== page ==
For me three common themes unite these two actions;

1. An imagination – The Tate Gallery or the CHOGM conference might not feel like the places that changes are likely to happen, but with a little bit of imagination it is easy to see how they can become useful campaign targets.

They work because the organisations involved have clearly been prepared to spend time ‘thinking outside the box’ and no doubt investing a significant amount of staff time at really pushing into their routes to influence mapping. A good reminder of the importance of spending real-time in the process of campaign planning.

2. A clear overall campaign direction – The use of the Tate as a target works for Greenpeace, its not simply a case of appearing to pick on the Gallery because its part of a bigger campaign to highlight how ‘BP and other oil giants hope to gloss over their environmentally destructive activities, scrubbing clean BP’s public image’. I’m compelled to take the action because I can see how it contributes to a bigger campaign goal. For the GPP, success at the CHOGM meeting isn’t the end of the campaign, but a launch to call for further action from leaders to help eradicate the disease.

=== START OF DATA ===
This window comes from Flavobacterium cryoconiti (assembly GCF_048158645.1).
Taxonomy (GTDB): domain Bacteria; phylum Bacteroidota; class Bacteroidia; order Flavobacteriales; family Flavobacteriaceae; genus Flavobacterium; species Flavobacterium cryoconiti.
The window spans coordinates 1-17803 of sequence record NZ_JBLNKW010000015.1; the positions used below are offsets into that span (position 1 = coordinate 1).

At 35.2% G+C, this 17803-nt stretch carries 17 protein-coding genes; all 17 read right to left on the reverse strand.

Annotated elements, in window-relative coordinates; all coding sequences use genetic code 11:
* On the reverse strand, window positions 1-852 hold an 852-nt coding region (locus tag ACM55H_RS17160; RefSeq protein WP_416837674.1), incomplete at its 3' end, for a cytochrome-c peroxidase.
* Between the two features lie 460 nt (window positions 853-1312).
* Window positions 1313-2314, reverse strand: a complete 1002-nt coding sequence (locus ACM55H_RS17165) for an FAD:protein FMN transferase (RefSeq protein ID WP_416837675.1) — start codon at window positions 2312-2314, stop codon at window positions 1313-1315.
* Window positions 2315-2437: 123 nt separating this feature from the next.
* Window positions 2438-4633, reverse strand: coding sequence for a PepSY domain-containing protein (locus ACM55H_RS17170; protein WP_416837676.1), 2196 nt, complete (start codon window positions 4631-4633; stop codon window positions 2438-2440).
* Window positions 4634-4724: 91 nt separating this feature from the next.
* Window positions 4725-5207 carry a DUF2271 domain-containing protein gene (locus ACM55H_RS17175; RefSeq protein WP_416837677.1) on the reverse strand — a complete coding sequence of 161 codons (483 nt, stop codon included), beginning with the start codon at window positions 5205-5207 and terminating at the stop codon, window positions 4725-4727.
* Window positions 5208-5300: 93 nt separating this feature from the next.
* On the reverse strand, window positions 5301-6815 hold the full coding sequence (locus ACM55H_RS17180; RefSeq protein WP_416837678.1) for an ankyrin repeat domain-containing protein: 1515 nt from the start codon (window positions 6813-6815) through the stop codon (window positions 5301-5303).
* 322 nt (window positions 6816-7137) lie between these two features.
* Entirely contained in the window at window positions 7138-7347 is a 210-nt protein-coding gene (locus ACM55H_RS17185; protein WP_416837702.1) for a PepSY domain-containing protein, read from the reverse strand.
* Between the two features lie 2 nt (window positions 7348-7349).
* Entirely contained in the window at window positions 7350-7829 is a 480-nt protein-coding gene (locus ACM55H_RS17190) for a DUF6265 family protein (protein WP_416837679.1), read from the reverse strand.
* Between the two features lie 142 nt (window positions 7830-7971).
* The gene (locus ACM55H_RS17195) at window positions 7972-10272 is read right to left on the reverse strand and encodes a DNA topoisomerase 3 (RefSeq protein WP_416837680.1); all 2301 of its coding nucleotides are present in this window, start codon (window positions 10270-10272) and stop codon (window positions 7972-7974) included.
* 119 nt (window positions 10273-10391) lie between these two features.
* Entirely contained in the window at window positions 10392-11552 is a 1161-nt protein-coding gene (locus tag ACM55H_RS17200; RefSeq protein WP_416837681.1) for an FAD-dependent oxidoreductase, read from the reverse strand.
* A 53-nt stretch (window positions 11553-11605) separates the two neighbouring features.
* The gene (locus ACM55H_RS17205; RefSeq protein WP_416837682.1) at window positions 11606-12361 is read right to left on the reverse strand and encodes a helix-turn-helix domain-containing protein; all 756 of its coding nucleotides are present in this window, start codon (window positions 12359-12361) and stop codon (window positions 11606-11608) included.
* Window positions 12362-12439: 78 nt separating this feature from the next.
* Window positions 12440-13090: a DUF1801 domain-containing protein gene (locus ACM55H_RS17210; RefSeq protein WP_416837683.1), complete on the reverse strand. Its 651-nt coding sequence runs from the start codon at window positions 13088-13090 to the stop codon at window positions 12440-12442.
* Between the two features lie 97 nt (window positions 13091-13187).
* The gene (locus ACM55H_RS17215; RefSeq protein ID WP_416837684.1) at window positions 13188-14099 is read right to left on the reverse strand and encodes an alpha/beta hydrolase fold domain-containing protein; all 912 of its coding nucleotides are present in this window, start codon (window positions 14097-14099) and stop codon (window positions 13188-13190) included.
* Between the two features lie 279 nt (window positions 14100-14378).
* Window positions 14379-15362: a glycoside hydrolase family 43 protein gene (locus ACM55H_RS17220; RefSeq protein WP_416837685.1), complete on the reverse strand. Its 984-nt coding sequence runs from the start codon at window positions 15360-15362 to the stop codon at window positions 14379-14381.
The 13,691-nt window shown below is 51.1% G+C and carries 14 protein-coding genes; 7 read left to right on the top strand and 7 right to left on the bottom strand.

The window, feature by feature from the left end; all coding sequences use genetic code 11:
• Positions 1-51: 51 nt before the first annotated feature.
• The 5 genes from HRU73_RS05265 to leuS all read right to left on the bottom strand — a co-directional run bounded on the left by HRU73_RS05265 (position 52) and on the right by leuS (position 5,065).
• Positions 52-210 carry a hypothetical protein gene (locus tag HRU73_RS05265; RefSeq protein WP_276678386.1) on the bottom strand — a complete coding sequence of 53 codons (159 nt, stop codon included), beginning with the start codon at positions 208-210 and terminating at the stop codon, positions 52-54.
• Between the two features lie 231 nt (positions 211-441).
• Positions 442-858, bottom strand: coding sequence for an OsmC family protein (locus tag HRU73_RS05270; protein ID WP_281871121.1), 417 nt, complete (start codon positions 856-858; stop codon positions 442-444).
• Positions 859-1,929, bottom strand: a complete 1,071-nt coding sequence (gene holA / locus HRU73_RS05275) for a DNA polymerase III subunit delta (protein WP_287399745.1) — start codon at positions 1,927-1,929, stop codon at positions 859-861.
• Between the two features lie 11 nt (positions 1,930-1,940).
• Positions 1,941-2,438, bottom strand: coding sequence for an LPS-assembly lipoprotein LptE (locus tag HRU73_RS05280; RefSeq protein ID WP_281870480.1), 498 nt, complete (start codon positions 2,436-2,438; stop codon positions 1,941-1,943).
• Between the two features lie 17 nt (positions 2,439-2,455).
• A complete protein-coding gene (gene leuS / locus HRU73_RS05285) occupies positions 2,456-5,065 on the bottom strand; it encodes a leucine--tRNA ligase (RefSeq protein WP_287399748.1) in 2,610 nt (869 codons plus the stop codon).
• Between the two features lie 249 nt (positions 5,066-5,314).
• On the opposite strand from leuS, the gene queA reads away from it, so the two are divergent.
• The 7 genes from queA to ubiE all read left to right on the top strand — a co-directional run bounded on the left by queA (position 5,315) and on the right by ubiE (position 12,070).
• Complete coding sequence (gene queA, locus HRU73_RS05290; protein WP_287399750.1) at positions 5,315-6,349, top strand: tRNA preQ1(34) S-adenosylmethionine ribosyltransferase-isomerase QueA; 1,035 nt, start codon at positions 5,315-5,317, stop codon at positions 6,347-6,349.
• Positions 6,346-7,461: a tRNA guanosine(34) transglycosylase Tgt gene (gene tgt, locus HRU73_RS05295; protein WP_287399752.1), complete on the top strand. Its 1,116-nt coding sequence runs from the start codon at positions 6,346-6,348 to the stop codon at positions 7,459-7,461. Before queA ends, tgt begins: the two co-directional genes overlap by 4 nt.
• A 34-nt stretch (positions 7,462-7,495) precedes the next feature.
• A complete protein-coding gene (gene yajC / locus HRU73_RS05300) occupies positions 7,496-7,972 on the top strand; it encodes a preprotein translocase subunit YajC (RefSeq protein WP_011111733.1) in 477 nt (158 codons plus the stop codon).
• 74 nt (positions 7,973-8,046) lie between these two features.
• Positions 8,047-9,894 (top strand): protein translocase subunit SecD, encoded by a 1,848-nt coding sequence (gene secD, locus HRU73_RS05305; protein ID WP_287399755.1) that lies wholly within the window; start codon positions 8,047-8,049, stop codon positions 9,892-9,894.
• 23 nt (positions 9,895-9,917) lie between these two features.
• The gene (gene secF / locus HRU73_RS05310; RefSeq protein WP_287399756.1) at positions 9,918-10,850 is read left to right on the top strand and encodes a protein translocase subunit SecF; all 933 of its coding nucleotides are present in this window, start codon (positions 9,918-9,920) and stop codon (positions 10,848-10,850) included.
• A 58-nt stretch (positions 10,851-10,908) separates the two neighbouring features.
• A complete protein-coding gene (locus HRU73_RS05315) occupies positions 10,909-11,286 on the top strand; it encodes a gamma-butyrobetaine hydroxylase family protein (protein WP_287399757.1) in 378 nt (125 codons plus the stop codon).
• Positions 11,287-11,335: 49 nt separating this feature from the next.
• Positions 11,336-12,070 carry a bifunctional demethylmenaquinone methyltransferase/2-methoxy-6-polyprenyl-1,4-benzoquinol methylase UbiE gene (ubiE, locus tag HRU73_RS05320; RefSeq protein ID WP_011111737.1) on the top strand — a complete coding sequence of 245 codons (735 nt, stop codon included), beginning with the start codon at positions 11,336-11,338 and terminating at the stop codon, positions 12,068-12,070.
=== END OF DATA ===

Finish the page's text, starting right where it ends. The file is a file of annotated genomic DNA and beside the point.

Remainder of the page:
3. Being prepared to take the risk – Both campaigns could have failed. Leaders at CHOGM could have said they weren’t interested in pledging money, while the response from the Tate remains to be seen, but that hasn’t stopped the organisations behind the campaigns making the most of the opportunity.

What other creative targets have you seen organisations focus their campaigns on? 

Comments

5 Comments

PLATFORM (@PlatformLondon)

Thanks for nice comments about this campaign work. There’s a facebook page – ‘End oil sponsorship of the arts’ here – https://www.facebook.com/#!/pages/End-oil-sponsorship-of-the-arts/161592350547777